Schools can choose to set aside whatever amount of time they want, but GSPD organizers encourage a full day because it takes more time for kids to sink into the lack of structure.
Tim Bedley explains: “When we were kids, how often did we go to our parents and say, I’m bored, Right? We would complain about being bored. I never have my youngest son come up to me and say he’s bored, because he’s got a phone. And so kids never have the opportunity or the experience or the challenge of becoming un-bored. And really, if you only do it for an hour, you won’t experience that.
“I remember our second year of doing Global School Play Day, I had this little girl that talked to me and said, Mr. Bedley, this is boring, I don’t know what to do. And I’m like, Well, this day is for you then, because you need to learn how to get un-bored. She’s surrounded by kids with playground equipment and all these board games and all this stuff, and she doesn’t know what to do. That’s this generation of kids. We need to do this for them.”
Is it Just for Elementary Schools?
Definitely not. Schools at every grade level are encouraged to participate.
“We’ve seen everything from TKs of course, all the way up to Brown University classes signing up to participate in this,” says Scott Bedley. While a large number of elementary schools sign up, he says, “there’s an incredible benefit for middle and high school students. The socialization that’s happening at the high school, it’s really important between peer groups. The relationship building that happens across those peer groups where they might be separated normally when they’re in a class and they can kind of let those boundaries go is a powerful piece of it as well.”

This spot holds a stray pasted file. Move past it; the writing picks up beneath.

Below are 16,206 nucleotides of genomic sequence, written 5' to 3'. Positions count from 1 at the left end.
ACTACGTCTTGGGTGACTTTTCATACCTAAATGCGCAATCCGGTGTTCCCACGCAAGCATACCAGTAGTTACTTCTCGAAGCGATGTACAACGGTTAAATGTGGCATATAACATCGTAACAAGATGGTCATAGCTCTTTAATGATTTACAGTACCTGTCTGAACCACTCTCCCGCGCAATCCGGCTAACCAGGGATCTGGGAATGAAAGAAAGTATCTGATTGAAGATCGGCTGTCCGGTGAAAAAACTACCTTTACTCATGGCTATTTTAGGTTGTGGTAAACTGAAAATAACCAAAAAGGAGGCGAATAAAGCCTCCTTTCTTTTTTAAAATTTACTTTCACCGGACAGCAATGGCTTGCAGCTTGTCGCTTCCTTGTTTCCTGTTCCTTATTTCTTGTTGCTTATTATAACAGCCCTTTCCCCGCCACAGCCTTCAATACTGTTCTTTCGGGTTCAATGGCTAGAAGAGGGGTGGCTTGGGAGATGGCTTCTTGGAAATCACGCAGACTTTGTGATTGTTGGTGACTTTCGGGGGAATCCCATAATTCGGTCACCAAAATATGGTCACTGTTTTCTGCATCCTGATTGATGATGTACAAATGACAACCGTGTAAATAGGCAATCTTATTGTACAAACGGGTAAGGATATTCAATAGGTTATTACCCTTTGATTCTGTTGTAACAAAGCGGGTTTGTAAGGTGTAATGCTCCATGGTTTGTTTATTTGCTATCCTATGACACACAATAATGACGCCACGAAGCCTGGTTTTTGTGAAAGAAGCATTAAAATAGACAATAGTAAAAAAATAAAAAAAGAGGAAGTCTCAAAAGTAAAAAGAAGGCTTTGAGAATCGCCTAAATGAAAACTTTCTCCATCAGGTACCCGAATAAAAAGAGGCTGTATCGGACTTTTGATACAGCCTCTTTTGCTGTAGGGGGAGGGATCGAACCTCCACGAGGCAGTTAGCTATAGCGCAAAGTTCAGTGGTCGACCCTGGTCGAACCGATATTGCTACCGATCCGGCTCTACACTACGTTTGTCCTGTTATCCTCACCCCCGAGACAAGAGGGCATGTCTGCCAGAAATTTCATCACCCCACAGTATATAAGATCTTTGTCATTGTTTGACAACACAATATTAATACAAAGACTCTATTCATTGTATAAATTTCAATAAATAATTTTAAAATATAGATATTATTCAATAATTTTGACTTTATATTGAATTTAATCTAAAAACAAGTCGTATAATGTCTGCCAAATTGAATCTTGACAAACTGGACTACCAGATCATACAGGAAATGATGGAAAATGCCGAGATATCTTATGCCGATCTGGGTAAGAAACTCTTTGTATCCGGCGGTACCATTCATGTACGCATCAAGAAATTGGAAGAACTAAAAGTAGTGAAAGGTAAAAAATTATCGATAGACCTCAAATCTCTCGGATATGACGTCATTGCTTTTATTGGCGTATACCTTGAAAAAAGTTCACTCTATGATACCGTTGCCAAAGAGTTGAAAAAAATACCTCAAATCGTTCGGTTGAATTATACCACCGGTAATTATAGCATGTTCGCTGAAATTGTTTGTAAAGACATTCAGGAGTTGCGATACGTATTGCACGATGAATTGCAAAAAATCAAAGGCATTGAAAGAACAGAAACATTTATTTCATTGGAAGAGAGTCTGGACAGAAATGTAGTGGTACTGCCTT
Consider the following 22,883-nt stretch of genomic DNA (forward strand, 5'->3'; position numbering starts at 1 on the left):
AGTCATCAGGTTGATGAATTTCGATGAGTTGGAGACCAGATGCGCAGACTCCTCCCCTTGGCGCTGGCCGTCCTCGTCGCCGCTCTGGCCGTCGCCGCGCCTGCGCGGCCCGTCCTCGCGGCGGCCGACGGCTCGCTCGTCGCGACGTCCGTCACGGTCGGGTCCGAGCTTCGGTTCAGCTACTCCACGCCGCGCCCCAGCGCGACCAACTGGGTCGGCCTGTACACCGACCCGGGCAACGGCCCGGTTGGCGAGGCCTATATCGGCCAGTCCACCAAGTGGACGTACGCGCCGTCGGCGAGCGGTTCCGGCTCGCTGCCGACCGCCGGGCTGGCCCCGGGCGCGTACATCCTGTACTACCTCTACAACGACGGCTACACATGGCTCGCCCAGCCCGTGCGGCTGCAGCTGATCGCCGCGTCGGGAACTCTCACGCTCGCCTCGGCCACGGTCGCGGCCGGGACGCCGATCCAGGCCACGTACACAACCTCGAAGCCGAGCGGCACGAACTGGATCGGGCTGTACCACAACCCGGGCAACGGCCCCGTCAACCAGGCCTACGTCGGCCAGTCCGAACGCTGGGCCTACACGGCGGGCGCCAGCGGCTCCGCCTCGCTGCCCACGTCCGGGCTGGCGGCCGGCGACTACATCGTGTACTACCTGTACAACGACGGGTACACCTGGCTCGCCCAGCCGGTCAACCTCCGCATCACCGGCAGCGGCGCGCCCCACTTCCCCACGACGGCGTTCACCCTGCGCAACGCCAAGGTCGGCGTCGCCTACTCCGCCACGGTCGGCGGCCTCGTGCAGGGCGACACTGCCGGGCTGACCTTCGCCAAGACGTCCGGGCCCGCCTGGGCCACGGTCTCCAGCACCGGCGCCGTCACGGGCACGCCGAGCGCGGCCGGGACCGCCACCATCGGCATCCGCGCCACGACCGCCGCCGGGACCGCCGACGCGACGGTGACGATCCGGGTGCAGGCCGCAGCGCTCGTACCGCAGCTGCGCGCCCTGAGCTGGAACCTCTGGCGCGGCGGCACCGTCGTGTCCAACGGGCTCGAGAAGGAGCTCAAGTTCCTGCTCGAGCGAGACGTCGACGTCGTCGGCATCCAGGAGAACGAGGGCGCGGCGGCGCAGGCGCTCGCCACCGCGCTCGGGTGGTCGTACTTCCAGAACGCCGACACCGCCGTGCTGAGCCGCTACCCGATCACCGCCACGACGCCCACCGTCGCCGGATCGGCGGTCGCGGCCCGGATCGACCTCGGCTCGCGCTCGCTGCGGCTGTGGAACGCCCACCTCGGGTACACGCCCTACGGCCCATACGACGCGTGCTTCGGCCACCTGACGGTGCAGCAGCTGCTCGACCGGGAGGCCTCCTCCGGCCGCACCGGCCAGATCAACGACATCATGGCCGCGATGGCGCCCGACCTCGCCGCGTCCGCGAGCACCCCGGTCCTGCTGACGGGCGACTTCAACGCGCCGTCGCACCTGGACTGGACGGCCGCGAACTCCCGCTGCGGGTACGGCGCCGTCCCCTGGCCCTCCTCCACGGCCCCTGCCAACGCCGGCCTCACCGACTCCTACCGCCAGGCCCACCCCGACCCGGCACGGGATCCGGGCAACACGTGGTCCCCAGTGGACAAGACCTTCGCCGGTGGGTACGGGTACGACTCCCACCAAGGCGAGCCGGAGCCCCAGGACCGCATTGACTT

How Can Schools Participate?
There are no fees or requirements associated with participating in GSPD: Schools who want to participate can just do it on the first Wednesday of February. Prior to the actual day, schools are encouraged to educate students and parents about the day and collect toys and games ahead of time.